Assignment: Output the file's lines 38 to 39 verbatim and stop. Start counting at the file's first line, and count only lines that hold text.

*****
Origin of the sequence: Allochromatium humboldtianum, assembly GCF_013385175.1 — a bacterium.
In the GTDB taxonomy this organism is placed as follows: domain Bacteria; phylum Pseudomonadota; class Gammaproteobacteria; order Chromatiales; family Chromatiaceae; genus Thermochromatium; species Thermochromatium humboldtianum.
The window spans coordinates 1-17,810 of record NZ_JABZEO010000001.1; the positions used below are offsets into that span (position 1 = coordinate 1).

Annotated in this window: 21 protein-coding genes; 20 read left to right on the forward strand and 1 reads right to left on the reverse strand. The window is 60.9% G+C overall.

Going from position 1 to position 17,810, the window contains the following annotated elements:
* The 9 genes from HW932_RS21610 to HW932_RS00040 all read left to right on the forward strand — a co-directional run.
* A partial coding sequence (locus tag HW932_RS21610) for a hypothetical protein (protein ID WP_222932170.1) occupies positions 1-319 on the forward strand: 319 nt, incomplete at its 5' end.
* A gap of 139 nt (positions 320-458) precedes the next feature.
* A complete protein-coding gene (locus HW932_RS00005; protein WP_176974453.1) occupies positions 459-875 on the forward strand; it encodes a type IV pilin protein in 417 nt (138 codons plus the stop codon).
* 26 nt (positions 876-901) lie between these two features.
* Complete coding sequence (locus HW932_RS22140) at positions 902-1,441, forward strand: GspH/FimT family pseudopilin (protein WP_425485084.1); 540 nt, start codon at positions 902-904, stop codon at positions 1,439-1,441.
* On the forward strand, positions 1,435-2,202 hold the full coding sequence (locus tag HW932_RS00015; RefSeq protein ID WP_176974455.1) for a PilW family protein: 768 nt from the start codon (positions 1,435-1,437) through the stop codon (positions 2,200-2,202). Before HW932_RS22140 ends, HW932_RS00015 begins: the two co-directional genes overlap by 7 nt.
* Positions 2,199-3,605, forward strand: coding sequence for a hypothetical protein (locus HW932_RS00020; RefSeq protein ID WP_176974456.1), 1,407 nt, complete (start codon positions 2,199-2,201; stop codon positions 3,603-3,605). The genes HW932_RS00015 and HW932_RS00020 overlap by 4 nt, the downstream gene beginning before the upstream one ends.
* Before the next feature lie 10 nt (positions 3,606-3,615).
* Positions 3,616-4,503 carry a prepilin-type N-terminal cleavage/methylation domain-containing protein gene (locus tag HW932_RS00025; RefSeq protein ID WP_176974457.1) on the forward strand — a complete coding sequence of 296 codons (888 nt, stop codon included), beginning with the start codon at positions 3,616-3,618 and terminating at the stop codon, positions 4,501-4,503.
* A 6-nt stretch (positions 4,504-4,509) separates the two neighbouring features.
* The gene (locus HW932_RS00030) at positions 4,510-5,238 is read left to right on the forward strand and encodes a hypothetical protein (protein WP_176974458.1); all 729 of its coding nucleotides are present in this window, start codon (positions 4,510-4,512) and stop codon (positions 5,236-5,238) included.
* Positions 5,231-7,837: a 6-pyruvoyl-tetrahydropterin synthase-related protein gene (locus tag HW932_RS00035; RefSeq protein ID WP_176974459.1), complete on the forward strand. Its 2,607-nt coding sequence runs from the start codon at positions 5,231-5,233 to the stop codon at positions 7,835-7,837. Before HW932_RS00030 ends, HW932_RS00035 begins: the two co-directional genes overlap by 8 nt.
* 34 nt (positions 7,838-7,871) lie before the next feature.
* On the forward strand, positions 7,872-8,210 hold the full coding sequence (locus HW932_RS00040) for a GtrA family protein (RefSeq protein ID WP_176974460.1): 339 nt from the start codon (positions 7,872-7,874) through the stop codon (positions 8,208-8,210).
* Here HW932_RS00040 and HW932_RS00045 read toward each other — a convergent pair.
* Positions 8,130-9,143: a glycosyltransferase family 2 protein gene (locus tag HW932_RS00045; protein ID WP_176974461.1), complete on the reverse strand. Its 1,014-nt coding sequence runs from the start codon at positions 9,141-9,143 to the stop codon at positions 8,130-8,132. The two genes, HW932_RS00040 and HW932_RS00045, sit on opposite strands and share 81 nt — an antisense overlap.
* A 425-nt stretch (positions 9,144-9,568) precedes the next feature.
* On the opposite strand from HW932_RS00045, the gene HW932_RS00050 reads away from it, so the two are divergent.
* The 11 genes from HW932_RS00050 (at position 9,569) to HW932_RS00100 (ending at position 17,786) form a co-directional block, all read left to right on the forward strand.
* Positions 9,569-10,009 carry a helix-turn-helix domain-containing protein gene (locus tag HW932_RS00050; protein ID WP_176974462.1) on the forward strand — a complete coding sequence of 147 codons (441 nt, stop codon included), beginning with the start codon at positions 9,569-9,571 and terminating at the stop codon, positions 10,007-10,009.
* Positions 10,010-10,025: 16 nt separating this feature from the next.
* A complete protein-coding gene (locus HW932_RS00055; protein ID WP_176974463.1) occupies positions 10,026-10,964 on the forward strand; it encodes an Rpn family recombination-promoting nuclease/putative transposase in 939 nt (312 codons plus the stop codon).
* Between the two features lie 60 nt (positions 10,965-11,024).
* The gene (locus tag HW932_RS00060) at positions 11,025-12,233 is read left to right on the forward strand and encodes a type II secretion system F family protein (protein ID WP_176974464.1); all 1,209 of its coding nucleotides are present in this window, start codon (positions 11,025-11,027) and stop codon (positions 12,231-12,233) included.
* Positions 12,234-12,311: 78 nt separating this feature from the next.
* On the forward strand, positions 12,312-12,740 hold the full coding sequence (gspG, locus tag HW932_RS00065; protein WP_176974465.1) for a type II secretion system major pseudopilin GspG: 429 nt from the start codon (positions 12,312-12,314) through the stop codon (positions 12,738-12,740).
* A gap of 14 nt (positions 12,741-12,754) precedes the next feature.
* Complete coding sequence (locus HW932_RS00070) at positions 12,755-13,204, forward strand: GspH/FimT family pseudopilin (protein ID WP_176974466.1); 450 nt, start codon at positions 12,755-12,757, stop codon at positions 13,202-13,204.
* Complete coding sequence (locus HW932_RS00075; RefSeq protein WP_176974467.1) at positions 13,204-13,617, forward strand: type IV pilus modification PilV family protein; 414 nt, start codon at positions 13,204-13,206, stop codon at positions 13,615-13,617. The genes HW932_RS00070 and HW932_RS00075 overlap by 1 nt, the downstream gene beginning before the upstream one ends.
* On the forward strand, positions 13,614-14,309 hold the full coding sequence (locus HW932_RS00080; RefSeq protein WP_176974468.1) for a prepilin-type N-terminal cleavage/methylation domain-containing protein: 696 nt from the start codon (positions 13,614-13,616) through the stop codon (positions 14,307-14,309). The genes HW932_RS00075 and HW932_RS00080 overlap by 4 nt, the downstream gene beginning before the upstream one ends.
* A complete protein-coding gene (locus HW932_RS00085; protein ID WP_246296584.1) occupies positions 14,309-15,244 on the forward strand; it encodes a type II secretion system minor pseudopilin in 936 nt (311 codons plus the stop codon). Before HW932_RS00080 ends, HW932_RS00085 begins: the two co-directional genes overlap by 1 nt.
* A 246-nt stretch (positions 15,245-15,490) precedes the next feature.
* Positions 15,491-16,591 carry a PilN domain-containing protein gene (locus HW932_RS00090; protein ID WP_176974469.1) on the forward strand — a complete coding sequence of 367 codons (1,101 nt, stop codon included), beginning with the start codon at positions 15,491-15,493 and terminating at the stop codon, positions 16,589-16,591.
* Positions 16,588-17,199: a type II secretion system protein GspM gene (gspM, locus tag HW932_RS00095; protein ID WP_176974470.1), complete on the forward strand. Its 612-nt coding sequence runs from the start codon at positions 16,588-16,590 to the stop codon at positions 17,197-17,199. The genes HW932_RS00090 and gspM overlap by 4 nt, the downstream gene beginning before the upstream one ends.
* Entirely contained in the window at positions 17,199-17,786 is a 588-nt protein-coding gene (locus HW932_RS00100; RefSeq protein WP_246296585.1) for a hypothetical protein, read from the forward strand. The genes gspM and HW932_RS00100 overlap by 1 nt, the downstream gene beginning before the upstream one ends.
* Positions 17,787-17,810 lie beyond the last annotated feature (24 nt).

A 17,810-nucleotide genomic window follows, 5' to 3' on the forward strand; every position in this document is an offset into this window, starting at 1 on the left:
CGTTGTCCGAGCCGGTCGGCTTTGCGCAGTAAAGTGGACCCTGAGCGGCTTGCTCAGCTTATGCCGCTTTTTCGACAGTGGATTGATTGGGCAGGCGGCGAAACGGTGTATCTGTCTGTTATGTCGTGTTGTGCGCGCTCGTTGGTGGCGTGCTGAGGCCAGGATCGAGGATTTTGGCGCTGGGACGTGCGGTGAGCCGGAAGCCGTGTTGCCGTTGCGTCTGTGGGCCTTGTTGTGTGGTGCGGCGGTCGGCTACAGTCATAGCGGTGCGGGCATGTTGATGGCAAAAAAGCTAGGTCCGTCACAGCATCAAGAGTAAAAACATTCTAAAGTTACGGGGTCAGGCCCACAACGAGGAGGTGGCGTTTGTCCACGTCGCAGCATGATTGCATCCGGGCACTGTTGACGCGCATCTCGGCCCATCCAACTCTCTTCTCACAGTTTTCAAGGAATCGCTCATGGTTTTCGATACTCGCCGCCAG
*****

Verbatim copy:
* A 246-nt stretch (positions 15,245-15,490) precedes the next feature.
* Positions 15,491-16,591 carry a PilN domain-containing protein gene (locus HW932_RS00090; protein ID WP_176974469.1) on the forward strand — a complete coding sequence of 367 codons (1,101 nt, stop codon included), beginning with the start codon at positions 15,491-15,493 and terminating at the stop codon, positions 16,589-16,591.